It might be assumed that US Secretary of State Hillary Rodham Clinton has more pressing items on her to-do list than making it each year to the local Memorial Day Parade at Chappaqua, New York. But, sure enough, there was Mrs. Clinton in a tan suit and jaunty straw hat marching down King Street on Monday with the local office holders, as her husband, the former president, and Governor Andrew M Cuomo trailed a bit behind.
“I put this on my calendar every year, and I basically tell my staff I really, really, really want to do this,” Mrs Clinton says. “So unless there’s some crisis of significant proportions, I’ll be here, and I’ve had a few crises where I’ve had to take phone calls as I've marched. Next week I'm going to Denmark, Norway, Sweden, Armenia, Georgia, Azerbaijan and Turkey, but I said, ‘That is going to happen after Memorial Day, no matter what.’”
It was widely considered a strategic move to a politically appropriate suburban address when the Clintons, on the eve of Mrs Clinton's 2000 Senate run, bought a Dutch colonial on Old House Lane for $1.7 million. Since then, Bill Clinton has gone from embattled president to Democratic icon and head of an international foundation. Mrs Clinton has gone from first lady to senator to presidential contender to secretary of state. Given Mrs Clinton's statements that she will step down next year whether or not President Obama is re-elected, there is inevitable speculation about where the Clintons will spend their time in their next phase. But despite gruelling travel schedules and being around less often than in the past, they have become remarkably involved with Chappaqua and its residents in a way that almost no one could have anticipated.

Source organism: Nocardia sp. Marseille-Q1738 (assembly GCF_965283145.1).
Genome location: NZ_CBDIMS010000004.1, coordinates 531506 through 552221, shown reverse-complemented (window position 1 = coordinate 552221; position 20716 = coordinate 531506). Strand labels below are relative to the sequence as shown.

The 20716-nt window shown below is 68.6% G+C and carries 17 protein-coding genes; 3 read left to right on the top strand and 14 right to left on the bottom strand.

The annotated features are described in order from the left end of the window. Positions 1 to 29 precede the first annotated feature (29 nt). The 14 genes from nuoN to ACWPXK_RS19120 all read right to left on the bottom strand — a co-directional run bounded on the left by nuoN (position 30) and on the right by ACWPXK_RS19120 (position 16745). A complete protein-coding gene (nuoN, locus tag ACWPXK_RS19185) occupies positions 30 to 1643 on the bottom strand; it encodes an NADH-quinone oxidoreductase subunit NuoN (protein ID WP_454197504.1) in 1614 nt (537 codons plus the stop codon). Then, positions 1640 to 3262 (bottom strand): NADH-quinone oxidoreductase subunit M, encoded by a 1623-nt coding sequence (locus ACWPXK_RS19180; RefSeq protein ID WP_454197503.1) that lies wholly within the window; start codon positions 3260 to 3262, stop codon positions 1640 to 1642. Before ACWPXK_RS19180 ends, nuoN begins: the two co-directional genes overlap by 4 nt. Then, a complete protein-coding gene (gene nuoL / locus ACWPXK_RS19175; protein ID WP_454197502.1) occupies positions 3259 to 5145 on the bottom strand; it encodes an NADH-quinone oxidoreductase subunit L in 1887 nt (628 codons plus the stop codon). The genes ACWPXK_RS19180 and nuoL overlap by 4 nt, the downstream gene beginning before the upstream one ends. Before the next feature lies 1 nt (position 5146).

For most of the past decade, since Mrs Clinton has been working in Washington, the former president has been the more conspicuous of the two here. He orders a decaf venti at Starbucks (and always tips) and stops in at Lange's Little Store and Delicatessen and chats with everyone there. When Mrs Clinton is around, they go to movies at the Jacob Burns Film Center in neighboring Pleasantville and are reliable diners at local restaurants like the Chappaqua Restaurant and Cafe. Their chocolate Labrador retriever, Seamus, and toy poodle, Tally, are both groomed at Wags and Whiskers. The Clintons are both groomed at Santa’s Salon and Spa.
Every Christmas, Mr Clinton hops in the black Secret Service sport utility vehicle that ferries him around town and delivers gifts, with the greeting “Happy holidays from the Clintons” to businesses they frequent. Joan Ripley, the former owner of Second Story Book Shop, says the Clintons kept her store in business for several years by signing books for sale and having her store handle their local signings. She says she sold 3,500 copies of My Life, Mr Clinton’s autobiography, before the shop finally closed in 2009.
“He came in once a month or more,” Ripley says. “He’d just walk around sticking books under his arm and was happy to talk with anyone in the store. The nicest thing he did was, on the store’s last day, he made a special trip down to say goodbye. I thought that was astounding.”
Susan Carpenter, the town supervisor, says she is amazed by Mr Clinton’s awareness of specific efforts to bring in new businesses and by his interest in helping. She got the impression, she says, that he must be watching local cable access television of town board meetings.
“We’re trying to save things in the face of all these big national changes,” Mr Clinton says. “I just talked to the town supervisor. We lost our bookstore; we’re trying to get a bookstore back. We lost our supermarket; we’re trying to get a supermarket back. People here have an old-fashioned connection to the place, and that really means a lot to us. It's a great place to live.”
© 2012 The New York Times